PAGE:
The last time, I was writing about my research on the Higgs. Especially, I was writing how we tested perturbation theory using numerical simulations. I was quite optimistic back then to have results by now, which could be of either of two types. Either perturbation theory is a good description, or it is not.

By now we have finished this project, and you can download the results from the arxiv. The arxiv is a server where you can find essentially every published result in particle physics of the last twenty years, legally and free of charge. But lets get back to our results. As I should have expected, things turned out to differently. Instead of a clear yes or no answer I got a perhaps.

The original question was, under which circumstances can perturbation theory be applied. It appears to be a simple enough question. Originally, it looked like this would depend on the relative sizes of the Higgs mass to the W and Z masses. And yes, it does. But. We found more.

We found different regimes. One is where the Higgs is lighter than the W and Z. Of course, this is not a situation we encounter in nature, where it is about 50% heavier. But as theoreticians, we are allowed to play this kind of games. Anyway, in this case, we confirmed what was already indirectly known from other investigations: Perturbation theory seems not to work. Always. While the first statement is not too surprising, the second statement is. Naively, one expected that if the interactions between the Higgs and the W and Z are of certain relative sizes, perturbation theory would still work. We did not find any hint of that. Is this already then a no? Unfortunately not. As I have described earlier, it is not so easy to relate a simulation to reality. Even if it is only a fantasy version of reality, as in this case. Hence, we cannot be sure that we have exhausted all possibilities. The only thing we can say for sure is that there are cases, where perturbation theory does not work. Perhaps there is something more, some other cases. And thus there is the first perhaps.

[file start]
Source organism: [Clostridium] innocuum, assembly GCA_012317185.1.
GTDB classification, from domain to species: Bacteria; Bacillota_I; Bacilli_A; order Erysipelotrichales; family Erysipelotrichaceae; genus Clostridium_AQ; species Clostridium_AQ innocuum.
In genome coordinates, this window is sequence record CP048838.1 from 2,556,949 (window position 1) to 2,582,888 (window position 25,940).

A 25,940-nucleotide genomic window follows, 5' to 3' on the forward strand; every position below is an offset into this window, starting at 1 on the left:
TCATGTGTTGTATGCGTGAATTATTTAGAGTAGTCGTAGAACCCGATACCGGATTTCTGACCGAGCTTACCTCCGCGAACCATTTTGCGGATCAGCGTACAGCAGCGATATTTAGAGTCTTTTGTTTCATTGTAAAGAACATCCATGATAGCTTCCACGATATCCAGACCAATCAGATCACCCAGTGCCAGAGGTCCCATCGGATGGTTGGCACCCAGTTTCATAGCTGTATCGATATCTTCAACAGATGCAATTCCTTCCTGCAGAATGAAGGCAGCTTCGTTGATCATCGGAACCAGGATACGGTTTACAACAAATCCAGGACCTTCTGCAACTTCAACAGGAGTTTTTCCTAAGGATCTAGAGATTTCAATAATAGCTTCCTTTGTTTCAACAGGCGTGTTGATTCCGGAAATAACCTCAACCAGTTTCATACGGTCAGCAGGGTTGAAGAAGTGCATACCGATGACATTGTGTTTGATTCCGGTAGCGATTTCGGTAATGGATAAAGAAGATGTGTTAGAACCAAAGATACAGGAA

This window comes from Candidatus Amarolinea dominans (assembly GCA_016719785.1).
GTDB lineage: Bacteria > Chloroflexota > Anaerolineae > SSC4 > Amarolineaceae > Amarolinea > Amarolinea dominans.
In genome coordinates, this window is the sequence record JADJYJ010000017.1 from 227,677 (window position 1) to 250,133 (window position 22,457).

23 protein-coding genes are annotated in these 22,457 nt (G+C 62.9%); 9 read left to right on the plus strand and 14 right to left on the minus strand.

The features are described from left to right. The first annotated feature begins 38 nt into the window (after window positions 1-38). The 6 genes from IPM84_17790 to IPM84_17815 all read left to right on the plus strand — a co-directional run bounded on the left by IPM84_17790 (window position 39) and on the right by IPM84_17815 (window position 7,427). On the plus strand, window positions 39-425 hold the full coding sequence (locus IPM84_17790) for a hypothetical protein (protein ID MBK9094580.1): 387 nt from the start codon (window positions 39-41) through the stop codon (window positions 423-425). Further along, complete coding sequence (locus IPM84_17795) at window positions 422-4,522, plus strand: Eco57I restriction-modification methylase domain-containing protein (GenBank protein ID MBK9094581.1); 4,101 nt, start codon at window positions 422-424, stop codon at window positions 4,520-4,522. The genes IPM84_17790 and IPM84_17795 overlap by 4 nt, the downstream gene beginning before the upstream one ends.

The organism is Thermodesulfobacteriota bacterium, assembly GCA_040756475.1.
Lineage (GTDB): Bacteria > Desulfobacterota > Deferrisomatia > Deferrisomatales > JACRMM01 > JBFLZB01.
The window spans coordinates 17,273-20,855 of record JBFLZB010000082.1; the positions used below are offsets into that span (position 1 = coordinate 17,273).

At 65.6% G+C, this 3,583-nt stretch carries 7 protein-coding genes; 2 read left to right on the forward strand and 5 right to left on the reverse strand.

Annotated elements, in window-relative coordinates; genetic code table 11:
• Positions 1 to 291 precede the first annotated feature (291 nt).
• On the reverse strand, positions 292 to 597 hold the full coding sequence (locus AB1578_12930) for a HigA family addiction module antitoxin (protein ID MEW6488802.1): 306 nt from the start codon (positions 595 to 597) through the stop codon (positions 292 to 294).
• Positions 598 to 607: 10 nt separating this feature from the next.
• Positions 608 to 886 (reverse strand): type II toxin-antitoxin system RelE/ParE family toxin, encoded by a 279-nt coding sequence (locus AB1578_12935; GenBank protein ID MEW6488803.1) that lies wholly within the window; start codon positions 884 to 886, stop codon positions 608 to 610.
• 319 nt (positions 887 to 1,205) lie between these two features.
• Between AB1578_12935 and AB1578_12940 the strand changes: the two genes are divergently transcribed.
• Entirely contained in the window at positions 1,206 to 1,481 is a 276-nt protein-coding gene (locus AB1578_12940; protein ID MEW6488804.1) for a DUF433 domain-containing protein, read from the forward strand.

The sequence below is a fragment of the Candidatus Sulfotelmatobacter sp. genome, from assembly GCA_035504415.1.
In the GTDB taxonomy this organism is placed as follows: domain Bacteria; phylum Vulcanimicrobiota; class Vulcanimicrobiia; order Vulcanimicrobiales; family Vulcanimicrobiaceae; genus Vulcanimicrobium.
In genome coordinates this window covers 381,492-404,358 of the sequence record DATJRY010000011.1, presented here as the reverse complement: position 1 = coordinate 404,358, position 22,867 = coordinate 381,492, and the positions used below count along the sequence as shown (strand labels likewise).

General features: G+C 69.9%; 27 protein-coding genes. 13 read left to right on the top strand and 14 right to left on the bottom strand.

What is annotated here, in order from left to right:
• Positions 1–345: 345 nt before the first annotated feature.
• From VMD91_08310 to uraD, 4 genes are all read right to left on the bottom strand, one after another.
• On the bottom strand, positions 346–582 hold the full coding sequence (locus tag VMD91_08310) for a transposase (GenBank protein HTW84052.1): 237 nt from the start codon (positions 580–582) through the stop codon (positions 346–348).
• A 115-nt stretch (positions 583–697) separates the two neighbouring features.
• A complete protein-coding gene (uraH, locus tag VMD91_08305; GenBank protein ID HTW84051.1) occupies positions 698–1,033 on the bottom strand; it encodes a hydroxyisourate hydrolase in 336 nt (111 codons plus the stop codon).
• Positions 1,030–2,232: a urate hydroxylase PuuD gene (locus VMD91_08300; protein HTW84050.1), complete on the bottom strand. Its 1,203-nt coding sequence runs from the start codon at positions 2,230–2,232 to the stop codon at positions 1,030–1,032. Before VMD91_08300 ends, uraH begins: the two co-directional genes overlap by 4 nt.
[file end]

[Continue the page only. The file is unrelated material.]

The situation gets even more interesting, when the Higgs is heavier than the W and Z, but lighter than twice their mass. In this regime, perturbation theory is expected to be pretty good. At least here, we find a rather clear answer: Perturbation theory does indeed well. Wherever we looked, we did not find anything to the contrary. Of course, again we cannot exclude that there is somewhere else a different case. But so far, everything seems to be fine.

When the Higgs finally hits the magic limit of twice the W and Z masses, something unexpected happens. This limit is particularly interesting, because above it, the Higgs can decay into W and Z. The expectation was that perturbation theory is still valid. At least until reaching several times the W and Z mass. But here, we found something odd. We found both possibilities, depending on the relative interaction strengths. In the one case, perturbation theory still works for a long time. In the other already a little bit above this critical mass perturbation theory starts to fail. We do not yet really understand, what is going on there, and what really characterizes the two different cases. We are working on this right now. But whatever it is, it is different than we expected. And this once more teaches to always expect that your naive expectations are not fulfilled. Things remain full of surprises, even if you think you understood them.

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